Springbok Damian Willemse takes selfies with fans after a Rugby World Cup France 2023 match. (Photo: Alex Livesey / Getty Images)

Wanted: character first

The goal laid out in the carefully crafted RasNaber blueprint, which placed character at the top of 13 traits they demanded from players, comes to fruition at Stade de France this week. 

There is no tomorrow, or next week. Whatever happens in Saint-Denis on Saturday night closes the book on this era of Bok rugby. 

Of course, the Springboks will continue to play with some of the same faces we see today, but that will fall under a new plan, with a new cast and characters. 

Teams and brands endure, but eras do not. This has been a very specific era of Springbok innovation and change. 

Pieter-Steph du Toit and Faf de Klerk of South Africa tackling Billy Vunipola of England during the semi-final match between England and South Africa on 21 October 2023 in Paris. (Photo: Steve Haag/Gallo Images)

This is the era that gave us 13 Test debutants in one match, the first black Springbok Test captain, a train of players at a ruck allowing the scrumhalf to launch high contestable kicks from relative safety.

It also gave us six forwards on the bench – Bomb Squad – waterboy coaches, first-half substitutions, 18 changes to match-day squads from one Test to another, seven forwards on the bench (the Nuke squad), flashing lights in the coaches box, and scrums from marks.

It’s been a whale of a time. 

It all started because of one, dark day in Albany against our oldest rivals. Things seemed so bleak and joyless then, it felt as if Springbok rugby could never recover. It felt terminal.

Yet six years on from the lessons of that pain, the courage of people at Saru such as former CEO Jurie Roux and current president Mark Alexander to recognise their own mistakes and make a change by recalling RasNaber, must never be glossed over. 

At that time South African rugby was at a serious fork in the road.

Fortunately, they chose the correct turn and now that decision, and the hundreds of small decisions and choices since then, reaches its peak against who else, but the All Blacks in the biggest game of them all.

Maybe, just maybe, destiny is with the Boks. DM168

This story first appeared in our weekly Daily Maverick 168 newspaper, which is available countrywide for R29.

P1. Front page. 28 October 2023


Comments - Please in order to comment.

  • Martin Oosthuizen says:

    This is an inspiring article. Almost forces one to start warming up immediately for tonight.
    Gives credit where credit is due and that credit is huge.
    Rassie weet mos but he seems to like that five bullet roulette ( a wonderful comparison)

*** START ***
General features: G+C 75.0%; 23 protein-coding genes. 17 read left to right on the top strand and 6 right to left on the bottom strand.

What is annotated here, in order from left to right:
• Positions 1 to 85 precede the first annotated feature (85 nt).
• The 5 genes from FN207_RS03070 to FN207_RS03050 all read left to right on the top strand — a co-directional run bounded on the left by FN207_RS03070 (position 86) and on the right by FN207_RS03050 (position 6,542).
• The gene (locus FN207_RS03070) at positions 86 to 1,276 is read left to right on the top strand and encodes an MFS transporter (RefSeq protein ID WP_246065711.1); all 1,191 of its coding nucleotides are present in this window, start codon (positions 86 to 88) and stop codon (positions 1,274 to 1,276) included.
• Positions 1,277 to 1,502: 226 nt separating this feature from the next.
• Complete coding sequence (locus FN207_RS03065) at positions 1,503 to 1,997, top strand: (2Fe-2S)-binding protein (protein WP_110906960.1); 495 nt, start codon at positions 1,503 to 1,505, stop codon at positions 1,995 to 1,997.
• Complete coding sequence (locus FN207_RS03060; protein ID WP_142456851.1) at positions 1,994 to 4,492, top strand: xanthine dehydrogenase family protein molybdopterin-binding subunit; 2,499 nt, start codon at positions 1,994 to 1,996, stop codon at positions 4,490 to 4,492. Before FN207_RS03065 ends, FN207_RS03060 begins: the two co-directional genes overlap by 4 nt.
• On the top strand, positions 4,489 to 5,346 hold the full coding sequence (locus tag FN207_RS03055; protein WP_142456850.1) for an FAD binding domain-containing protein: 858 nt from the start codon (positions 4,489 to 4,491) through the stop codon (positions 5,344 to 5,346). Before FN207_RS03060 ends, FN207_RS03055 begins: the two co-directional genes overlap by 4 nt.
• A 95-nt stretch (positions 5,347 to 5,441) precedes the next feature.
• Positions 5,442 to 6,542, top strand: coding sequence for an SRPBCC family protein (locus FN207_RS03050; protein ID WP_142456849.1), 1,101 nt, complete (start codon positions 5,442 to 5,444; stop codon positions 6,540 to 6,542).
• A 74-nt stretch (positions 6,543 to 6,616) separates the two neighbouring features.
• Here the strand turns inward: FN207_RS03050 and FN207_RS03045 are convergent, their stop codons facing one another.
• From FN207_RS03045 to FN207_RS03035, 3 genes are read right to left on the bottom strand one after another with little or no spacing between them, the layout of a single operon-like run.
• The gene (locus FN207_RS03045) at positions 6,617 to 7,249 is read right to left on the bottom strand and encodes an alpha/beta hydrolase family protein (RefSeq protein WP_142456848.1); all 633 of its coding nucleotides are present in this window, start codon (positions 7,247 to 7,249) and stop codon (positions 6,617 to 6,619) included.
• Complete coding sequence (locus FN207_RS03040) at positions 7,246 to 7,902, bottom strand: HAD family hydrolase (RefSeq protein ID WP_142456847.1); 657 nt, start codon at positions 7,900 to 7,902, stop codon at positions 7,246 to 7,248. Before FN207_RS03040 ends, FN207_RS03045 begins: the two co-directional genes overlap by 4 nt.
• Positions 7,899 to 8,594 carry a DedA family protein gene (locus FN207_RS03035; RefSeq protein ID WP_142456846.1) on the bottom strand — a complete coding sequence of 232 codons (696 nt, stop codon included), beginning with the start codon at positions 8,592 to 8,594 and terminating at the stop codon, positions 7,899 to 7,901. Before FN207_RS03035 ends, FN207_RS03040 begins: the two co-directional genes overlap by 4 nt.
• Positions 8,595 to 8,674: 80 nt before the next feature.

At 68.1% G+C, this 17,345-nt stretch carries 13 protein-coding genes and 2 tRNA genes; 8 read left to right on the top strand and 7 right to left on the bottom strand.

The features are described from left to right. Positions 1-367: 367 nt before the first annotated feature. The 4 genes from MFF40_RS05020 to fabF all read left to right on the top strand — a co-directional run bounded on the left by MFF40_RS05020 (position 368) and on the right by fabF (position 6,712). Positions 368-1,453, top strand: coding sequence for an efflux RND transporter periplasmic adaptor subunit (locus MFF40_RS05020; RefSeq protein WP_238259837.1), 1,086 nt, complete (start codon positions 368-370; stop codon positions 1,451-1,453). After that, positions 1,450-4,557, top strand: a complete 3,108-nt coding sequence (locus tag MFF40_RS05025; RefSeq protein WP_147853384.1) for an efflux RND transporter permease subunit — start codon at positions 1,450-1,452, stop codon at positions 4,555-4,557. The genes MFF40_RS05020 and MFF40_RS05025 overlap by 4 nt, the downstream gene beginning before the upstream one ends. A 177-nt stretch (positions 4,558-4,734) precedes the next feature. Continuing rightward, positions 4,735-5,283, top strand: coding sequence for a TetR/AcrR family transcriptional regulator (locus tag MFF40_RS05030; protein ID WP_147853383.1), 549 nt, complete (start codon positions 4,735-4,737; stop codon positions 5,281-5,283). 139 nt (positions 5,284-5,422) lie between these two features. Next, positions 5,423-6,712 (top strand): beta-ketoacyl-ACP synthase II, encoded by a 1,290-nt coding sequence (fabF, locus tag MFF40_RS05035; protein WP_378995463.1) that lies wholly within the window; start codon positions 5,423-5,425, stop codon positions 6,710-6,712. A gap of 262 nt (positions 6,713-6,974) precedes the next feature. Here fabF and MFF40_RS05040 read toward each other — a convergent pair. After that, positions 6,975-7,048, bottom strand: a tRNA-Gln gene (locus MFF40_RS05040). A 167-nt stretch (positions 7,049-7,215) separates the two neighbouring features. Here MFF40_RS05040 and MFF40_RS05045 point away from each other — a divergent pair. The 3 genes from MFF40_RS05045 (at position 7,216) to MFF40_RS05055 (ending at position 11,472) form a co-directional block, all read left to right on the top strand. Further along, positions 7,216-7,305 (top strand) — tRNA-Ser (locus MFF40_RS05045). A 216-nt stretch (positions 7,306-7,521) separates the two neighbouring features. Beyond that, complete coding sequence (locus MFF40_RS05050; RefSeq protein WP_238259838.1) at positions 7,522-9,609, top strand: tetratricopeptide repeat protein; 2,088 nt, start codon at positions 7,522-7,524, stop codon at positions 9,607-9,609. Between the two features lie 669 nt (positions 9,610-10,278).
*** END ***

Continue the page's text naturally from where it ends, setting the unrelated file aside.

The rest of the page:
• Cedric Parker says:

    The way in which such a diverse group have come together to unite a nation is both monumental and prophetic. It shows that if we all surrender ourselves to a higher ideal – vanquish corruption – embrace good governance – we can launch a revival in our country that will benefit all of us.

    The Springboks have been the catalyst for a wider revival – as they have shown that we can bury our differences and work collaboratively to make the whole far more than the sum of its parts. Let’s vanquish self interest and focus on what we can do to build a nation we can be proud of.

    We can do it!!!

  • Martin Neethling says:

    It has been a remarkable story, a remarkable era that has brought us to his point. And indeed, coaches will move on, some players will retire, and 2024 will bring a new beginning. But we should not, for a minute, start thinking that we can’t continue to be the powerhouse of the game we are, or for rugby to continue to play the uniting role it plays. We have got here because excellence has been placed ahead of all other agendas. The administrators have let the Rugby men dictate the agenda, the selections, the way we play. Talk will heat up in ernest soon about Jacque Nienaber’s replacement and predictably and inevitably the talk will again shift to ‘transformation’, or that ‘it’s time for a black coach’, or that the job should automatically go to the assistant coach. All of this is wrong. The only criteria for those that come in next is that they are the best in the game, with impeccable reputations and proven records. Rugby under Erasmus and Nienaber have reminded South Africa that there can be no substitute for excellence, and that any agenda other than winning is the wrong one. Period.

  • It will be an end but also a beginning. Rasnaber have shown the way. May their successors take heart and tread the path in humility and confidence, knowing that it can be achieved with the necessary sincerity, knowhow and hard work. Well done! We salute you!!